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The Center for Human Rights and Environment (CHRE) and the Institute for Governance and Sustainable Development (IGSD), in a joint effort, recently updated a primer reviewing the latest science on dangerous climate tipping points.
This background note summarizes the science supporting the need for fast near-term climate mitigation, including cuts to short-lived climate pollutants and protection of sinks, to slow feedbacks and tipping points. A 10-year fast mitigation sprint is critical for achieving the 2050 net zero target and otherwise addressing the climate emergency.
- Along the way to achieving the 2050 Net Zero target—or better, a Real Zero target—it is critical to select a pathway that not only reduces CO2 but that also reduces the short-lived climate pollutants (SLCPs)—black carbon, methane, tropospheric ozone, and HFC refrigerants—as fast as possible, along with other fast mitigation strategies, including protection of sinks; this is essential for achieving near-term and long-term climate targets, including the 2050 Net Zero target. (SLCPs are often referred to as “super pollutants” because of their potency.)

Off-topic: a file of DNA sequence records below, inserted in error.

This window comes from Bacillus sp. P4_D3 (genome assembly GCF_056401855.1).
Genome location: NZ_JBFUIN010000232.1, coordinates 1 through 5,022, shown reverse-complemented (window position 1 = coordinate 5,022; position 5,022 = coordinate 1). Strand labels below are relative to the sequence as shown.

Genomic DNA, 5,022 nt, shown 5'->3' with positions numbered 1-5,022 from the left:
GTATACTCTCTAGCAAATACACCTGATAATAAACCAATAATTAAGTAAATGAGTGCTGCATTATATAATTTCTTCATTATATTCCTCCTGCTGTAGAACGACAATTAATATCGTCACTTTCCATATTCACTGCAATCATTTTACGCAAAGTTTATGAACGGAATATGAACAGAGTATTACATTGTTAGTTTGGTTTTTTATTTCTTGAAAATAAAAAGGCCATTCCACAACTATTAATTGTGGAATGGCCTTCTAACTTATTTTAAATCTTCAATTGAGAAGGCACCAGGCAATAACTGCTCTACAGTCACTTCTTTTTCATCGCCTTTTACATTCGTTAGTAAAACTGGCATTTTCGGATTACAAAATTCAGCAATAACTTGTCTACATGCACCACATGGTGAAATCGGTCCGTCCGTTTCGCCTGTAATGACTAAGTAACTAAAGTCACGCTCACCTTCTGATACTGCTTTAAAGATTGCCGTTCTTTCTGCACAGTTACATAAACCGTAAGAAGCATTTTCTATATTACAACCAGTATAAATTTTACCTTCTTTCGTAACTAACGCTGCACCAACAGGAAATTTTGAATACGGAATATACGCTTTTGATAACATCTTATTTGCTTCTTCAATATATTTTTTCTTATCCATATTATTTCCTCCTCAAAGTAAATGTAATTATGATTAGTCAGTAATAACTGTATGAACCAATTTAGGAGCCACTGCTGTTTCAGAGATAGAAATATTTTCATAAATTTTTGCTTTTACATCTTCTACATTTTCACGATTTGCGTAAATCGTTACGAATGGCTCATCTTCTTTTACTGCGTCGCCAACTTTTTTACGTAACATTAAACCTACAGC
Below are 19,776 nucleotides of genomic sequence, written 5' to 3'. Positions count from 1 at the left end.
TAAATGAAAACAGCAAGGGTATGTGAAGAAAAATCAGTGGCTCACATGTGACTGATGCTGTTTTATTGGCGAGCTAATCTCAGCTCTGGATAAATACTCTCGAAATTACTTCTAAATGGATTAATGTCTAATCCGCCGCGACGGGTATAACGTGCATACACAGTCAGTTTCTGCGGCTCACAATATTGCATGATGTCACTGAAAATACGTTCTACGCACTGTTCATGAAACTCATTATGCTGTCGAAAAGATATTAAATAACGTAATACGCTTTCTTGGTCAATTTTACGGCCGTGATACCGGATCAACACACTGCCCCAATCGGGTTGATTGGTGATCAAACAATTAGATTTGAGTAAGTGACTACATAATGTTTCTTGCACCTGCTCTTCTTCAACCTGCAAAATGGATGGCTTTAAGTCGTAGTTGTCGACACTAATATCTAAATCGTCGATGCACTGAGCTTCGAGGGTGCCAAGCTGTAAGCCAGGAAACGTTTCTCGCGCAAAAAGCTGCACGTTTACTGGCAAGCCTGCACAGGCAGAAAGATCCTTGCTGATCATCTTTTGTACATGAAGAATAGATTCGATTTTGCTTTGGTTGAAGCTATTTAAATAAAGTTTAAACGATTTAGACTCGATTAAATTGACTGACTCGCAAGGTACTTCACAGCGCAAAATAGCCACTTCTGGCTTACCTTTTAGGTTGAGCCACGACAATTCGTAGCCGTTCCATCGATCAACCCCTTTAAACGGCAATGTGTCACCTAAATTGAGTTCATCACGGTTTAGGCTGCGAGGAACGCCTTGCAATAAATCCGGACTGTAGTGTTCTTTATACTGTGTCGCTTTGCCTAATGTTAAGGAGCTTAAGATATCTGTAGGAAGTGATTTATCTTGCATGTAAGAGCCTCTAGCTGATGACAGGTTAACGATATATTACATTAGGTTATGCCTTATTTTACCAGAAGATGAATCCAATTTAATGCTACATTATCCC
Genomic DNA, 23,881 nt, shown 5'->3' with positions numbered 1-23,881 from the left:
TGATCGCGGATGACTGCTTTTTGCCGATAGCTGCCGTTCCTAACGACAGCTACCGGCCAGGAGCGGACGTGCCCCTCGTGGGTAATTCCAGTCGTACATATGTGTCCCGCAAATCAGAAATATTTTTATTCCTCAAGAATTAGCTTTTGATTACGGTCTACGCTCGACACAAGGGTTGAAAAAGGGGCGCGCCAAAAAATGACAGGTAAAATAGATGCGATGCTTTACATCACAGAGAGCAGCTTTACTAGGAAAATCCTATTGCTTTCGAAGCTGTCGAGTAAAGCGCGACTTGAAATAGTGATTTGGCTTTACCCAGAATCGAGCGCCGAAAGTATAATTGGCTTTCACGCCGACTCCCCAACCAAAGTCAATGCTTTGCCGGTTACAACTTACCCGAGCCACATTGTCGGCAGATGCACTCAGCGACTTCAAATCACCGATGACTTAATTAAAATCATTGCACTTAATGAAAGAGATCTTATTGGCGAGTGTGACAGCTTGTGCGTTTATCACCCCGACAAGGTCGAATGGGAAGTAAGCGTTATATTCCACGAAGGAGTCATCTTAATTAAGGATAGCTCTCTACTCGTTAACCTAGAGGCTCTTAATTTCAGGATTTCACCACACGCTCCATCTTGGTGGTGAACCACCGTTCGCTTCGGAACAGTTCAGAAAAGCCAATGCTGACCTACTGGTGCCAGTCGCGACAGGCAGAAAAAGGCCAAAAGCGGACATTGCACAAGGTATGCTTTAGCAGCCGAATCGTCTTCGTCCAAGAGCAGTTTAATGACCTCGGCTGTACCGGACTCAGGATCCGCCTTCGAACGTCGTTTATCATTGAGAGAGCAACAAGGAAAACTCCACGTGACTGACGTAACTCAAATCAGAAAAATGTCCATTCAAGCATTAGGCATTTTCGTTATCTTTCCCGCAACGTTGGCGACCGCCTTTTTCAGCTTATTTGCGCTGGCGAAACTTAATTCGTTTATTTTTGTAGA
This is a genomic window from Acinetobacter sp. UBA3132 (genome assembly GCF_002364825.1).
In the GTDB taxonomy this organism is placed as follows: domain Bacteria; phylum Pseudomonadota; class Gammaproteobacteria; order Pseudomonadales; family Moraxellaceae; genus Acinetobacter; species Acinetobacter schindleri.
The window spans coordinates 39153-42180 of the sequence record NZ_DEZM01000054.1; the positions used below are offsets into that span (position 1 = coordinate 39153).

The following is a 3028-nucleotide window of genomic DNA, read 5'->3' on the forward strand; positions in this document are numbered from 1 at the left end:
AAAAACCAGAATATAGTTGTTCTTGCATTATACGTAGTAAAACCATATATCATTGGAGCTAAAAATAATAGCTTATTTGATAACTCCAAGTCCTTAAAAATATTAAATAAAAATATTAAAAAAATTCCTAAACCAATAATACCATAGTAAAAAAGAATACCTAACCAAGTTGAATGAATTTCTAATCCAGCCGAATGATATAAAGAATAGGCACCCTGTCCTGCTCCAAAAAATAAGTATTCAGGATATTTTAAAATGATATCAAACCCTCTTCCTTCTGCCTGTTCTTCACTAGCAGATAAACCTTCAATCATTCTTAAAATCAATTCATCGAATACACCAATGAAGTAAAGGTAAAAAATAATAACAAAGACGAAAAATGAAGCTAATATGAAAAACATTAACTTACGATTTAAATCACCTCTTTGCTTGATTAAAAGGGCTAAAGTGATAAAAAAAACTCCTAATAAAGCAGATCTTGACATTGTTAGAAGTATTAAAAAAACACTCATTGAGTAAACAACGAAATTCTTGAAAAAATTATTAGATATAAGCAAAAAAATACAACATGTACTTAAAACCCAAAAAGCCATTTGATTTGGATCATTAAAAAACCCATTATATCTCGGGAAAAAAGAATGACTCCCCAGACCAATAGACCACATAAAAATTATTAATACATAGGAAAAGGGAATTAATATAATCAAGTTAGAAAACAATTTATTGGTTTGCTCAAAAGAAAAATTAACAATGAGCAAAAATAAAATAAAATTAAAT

- Speed must become a key goal for selecting climate solutions, in order to provide the most avoided warming in the shortest period of time over the next decade or two, to slow the self- reinforcing feedbacks and avoid tipping points, and to protect the most vulnerable people and ecosystems.
- The window for effective mitigation to slow feedbacks and avoid tipping points is shrinking to perhaps 10 years or less, including the window to prevent crashing through the 1.5 oC guardrail.
- The world could hit the 1.5 oC guardrail by 2030, due to rising emissions, declining particulate air pollution that unmasks existing warming, and natural climate variability.
- In the five years between 2020–2024, the annual global temperature is expected to be at least 1 oC warmer than the 1850–1900 average (range of 0.91–1.59 oC), with a one-in- four chance that at least one year could be 1.5 oC warmer, even if only temporarily, according to the World Meteorological Organization.
- The three strategies that are essential for keeping the planet safe are: (i) reducing CO2, (ii) reducing short-lived super climate pollutants (SLCPs or super climate pollutants), and (iii) removing up to 1,000 billion tons of CO2 from the atmosphere by 2100, according to the IPCC’s Special Report on 1.5 oC.
- Cutting the SLCPs can avoid three times more warming at 2050 than CO2 cuts, reducing projected warming in the Arctic by two-thirds and the rate of global warming by half.